It's the letter that has, ‘When I was a child, I spake as a child, I thought as a child,' etc., etc. And the thing of, ‘Faith, hope, and charity, and the greatest of these…' It's got a lot of great quotes that we remember in it. I wanted these bad guys to try to stop this letter and that Telamon, my gunslinger character, would be hired to stop this letter, and then things would happen from there.
But getting back to faith. I know I'm blathering on here, Joanna, but I will.
Joanna Penn: I'm enjoying it!
Steven Pressfield: When a character, any character in any book or movie, if it's Humphrey Bogart in Casablanca, if it's any character, when they change, any hero, they have to change or there's no story. And when they change, that change almost always takes place on the soul level, on the spiritual level.
If we write a story and it only takes place on the behavioral level, the change or, the superficial level, then the readers, it doesn't resonate, it doesn't work.
It has to happen. It's almost like any story, when it comes down to the climax, comes down to some concept of faith. It might not be something that you would name as religious. But the ending of Casablanca, just as a classic example that we all know, where Humphrey Bogart puts Ingrid Bergman on the plane to Lisbon, and he gives her up for the greater good, for the greater cause of the resistance of the Nazis.
That's a change that's happening for him on the soul level. He might not cite religion or anything like that. In fact, I'm sure he wouldn't. But the reason that change is so powerful is because it happened on that level. So that was what I was trying to get to in this book, A Man at Arms and have my character Telamon change on the soul level and coincided with faith in this case.
Joanna Penn: It goes really deep on the theme just returning to the research. I know a lot of people love writing historical fiction and you've written a lot of historical fiction as well. Obviously we're in COVID times, you're not going back, but I know you've been to Israel and done a lot of research there before.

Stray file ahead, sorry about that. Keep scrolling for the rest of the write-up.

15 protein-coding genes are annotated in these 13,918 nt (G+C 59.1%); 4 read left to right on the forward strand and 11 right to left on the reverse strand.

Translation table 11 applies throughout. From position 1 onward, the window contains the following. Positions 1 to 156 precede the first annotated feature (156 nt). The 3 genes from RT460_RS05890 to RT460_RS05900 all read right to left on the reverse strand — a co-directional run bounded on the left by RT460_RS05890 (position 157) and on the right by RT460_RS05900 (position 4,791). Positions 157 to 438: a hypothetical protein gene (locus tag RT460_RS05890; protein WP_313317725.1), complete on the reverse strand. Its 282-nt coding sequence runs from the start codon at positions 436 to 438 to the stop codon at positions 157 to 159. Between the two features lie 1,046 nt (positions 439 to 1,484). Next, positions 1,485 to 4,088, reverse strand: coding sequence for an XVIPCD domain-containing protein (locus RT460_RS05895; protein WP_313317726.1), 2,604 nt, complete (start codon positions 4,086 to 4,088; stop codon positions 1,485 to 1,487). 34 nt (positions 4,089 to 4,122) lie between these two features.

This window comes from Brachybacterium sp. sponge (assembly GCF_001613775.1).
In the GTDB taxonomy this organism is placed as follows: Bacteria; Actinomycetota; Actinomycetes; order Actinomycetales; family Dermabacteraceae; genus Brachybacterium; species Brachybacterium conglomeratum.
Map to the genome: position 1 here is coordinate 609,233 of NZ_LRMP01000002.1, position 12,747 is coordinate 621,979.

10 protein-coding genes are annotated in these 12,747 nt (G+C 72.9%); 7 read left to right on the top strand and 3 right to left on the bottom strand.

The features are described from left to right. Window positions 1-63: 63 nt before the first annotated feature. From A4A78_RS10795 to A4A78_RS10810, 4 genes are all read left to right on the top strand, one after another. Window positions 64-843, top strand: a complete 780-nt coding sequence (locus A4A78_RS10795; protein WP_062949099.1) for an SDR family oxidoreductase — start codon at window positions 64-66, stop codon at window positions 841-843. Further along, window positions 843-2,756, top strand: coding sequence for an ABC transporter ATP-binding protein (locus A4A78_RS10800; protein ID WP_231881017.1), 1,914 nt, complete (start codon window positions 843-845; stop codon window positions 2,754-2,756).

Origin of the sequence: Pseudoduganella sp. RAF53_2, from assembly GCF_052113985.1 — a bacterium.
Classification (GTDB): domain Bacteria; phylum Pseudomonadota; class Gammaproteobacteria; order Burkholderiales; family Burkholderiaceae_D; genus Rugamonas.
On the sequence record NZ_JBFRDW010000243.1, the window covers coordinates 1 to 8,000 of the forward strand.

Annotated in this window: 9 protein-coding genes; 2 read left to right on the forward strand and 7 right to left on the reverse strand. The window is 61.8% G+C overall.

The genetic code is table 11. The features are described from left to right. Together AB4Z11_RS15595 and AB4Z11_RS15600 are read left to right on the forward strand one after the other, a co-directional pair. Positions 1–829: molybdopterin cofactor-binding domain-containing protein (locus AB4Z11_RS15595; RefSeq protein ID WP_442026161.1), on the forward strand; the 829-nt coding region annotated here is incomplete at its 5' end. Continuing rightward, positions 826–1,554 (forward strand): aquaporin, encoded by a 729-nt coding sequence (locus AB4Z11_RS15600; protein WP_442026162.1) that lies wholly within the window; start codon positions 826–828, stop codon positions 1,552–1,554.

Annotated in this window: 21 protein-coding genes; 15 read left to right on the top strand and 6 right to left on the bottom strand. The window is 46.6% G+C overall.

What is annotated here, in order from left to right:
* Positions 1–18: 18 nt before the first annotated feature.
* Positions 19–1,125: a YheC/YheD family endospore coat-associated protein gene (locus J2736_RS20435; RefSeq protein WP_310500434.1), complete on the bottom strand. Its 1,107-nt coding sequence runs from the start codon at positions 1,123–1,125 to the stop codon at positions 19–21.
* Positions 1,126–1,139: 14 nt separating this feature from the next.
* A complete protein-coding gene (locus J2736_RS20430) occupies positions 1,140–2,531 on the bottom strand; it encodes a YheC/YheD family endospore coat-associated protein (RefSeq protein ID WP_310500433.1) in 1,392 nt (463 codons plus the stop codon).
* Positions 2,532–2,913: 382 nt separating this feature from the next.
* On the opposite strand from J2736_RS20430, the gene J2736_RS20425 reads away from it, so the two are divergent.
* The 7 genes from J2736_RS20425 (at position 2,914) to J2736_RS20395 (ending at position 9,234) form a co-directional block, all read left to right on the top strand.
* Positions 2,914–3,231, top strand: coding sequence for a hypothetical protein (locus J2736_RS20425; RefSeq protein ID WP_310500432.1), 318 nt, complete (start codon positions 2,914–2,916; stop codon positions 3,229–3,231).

How are you researching that period of history? Are you reading a lot of nonfiction or how do you research?
Steven Pressfield: I'm going to say something that maybe will surprise you, or maybe will be liberating to our listeners. A lot of the stuff in my books that seems like its absolute research is, well, I'm just making it up.
Well, let me go back to an earlier book of mine to Gates of Fire that was about the ancient Spartans. And in researching the ancient Spartans, there's very little about them. We only have like 24 words that are written by an actual Spartan. The rest is all from various Athenians and stuff like that.
So one of the things I did in writing Gates of Fire was, I would come up with a term in English, let's say for a type of military exercise, and I had a friend, a Greek friend, Dr. Hippocrates Konzos. I would send him this term in English and I would say, ‘Give me the Greek word for this,' and he would.
And then I would kind of put that in the story. And, basically, I'm making it up. But when you read it, you go, ‘Wow, that is so real.' But again, I had to because there is no real research for that era.
In your country in the UK, let's say you wanted to write about Queen Boudica, if I'm pronouncing that right, from wherever that was, from 1st-century AD, fighting the Romans. I've looked it up, there's very little about it. If you're going to write about it, you're basically going to write Game of Thrones. You're going to have to invent whatever it is.
So I did a lot of research in Israel. I was in Israel for nine weeks. I went over the ground, I talked to millions of people or lots of people, and I imbibed a lot of stuff there. But for instance, A Man at Arms, a lot of it takes place in the Sinai desert. And I knew a fair amount about that from talking with Israeli-tank commanders and infantry men and stuff who were there during the Six-Day War.